This paper investigates the internal and external syntax of non-restrictive nominal appositives (NAPs), such as John Smith in I met an old friend, John Smith, at the pub. It is shown that the internal constitution of NAPs bears directly on the analysis of the irrelation to the surrounding host sentence, in that a rich internal syntax obviates the need for any direct syntactic connection between host and NAP. It is shown that NAPs are structurally independent sentence fragments that can be freely employed either sequentially (as ‘afterthoughts’) or as interpolated, supplemental speech acts, autonomous from the host in prosody, interpretation, and syntax. The analysis renders superfluous powerful extensions of core syntax/semantics proposed in previous work to capture the syntactic properties of NAPs and other parentheticals, concluding instead that NAPs warrant no enrichment of UG.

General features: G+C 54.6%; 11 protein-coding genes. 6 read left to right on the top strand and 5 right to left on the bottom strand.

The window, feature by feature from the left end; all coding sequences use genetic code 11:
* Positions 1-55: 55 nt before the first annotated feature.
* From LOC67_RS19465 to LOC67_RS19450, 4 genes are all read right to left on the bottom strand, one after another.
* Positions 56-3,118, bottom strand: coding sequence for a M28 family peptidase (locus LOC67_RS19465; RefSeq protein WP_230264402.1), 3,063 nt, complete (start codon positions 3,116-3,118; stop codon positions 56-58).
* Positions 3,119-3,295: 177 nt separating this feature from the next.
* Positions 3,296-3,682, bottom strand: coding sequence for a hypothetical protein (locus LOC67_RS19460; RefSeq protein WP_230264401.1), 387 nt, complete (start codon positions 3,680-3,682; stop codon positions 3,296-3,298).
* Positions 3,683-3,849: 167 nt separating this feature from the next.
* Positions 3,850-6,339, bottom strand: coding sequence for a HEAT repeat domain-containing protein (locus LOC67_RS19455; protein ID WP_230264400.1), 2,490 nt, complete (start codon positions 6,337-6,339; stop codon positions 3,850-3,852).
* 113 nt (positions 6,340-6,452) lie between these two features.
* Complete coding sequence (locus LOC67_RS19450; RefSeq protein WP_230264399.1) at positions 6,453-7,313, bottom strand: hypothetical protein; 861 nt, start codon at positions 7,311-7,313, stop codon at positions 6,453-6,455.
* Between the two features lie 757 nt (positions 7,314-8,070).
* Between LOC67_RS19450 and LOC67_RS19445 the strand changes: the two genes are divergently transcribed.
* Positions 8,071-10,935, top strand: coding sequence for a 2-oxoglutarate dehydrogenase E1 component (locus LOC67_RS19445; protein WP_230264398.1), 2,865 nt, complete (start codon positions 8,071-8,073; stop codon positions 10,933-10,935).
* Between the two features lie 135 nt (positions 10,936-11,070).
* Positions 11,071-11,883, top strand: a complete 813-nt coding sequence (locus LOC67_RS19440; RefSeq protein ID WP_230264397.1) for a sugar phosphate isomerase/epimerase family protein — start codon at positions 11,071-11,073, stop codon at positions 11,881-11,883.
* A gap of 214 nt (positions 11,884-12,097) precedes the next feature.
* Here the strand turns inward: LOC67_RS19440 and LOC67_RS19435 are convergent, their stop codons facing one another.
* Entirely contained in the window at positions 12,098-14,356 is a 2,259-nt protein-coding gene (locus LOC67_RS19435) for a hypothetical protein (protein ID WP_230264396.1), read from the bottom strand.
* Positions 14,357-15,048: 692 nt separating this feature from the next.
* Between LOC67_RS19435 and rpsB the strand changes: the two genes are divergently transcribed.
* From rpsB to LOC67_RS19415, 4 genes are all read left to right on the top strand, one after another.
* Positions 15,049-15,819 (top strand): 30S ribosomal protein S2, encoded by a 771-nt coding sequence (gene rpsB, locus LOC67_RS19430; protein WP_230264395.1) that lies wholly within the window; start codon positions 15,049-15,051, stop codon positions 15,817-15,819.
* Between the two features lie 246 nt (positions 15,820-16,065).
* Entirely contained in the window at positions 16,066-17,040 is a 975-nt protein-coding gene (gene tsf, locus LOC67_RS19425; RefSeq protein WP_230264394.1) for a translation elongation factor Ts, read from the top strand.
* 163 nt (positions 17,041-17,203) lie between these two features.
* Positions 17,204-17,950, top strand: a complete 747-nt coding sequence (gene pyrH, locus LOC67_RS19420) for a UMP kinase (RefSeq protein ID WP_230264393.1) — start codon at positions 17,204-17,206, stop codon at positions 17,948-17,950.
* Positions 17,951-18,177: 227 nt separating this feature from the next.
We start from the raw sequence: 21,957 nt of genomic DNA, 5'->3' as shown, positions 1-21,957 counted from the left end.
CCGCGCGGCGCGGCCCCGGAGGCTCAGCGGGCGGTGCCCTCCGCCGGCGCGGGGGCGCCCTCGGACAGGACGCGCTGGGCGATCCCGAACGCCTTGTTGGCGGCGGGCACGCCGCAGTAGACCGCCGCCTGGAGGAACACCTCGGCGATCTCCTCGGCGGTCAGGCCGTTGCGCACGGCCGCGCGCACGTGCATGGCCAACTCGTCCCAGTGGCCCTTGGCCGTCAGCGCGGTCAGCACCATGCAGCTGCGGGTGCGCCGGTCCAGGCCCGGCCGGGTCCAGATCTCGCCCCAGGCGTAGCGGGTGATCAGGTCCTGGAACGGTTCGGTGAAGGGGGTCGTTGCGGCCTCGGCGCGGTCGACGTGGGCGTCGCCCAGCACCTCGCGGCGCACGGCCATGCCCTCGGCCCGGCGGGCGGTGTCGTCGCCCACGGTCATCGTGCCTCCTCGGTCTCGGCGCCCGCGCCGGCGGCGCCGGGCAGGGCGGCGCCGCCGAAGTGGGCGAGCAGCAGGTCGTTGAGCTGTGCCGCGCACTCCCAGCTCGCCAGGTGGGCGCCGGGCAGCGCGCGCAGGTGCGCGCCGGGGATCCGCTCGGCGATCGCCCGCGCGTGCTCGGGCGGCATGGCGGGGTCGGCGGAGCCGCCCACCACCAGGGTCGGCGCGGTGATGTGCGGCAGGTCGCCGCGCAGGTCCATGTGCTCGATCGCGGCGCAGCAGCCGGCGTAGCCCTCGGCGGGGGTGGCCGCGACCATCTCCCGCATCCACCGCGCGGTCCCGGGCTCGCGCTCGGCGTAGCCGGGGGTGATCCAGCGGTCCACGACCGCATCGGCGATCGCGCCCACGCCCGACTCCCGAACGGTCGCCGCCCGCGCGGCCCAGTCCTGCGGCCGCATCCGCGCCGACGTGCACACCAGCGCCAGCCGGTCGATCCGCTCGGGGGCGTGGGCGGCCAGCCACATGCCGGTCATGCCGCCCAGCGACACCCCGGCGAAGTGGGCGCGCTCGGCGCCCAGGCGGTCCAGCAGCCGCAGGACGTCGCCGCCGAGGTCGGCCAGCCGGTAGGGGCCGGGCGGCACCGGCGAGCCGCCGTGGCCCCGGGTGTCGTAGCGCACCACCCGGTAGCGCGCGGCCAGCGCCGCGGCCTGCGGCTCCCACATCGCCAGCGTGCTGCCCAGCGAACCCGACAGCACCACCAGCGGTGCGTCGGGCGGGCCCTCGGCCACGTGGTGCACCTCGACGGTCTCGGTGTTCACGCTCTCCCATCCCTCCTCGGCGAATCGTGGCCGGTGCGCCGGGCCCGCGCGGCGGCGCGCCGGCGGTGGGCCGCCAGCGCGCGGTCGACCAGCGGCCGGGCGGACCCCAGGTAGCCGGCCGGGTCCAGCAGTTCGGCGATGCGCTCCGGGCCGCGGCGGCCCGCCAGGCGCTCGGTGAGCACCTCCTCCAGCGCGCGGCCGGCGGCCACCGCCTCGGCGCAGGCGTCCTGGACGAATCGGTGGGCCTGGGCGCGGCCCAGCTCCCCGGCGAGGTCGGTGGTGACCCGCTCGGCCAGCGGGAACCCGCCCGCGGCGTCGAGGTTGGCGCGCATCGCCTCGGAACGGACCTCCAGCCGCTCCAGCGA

syntax, appositives, parenthesis, ellipsis
How to Cite
Ott, D., (2016) “Ellipsis in appositives”, Glossa: a journal of general linguistics 1(1): 34. doi: https://doi.org/10.5334/gjgl.37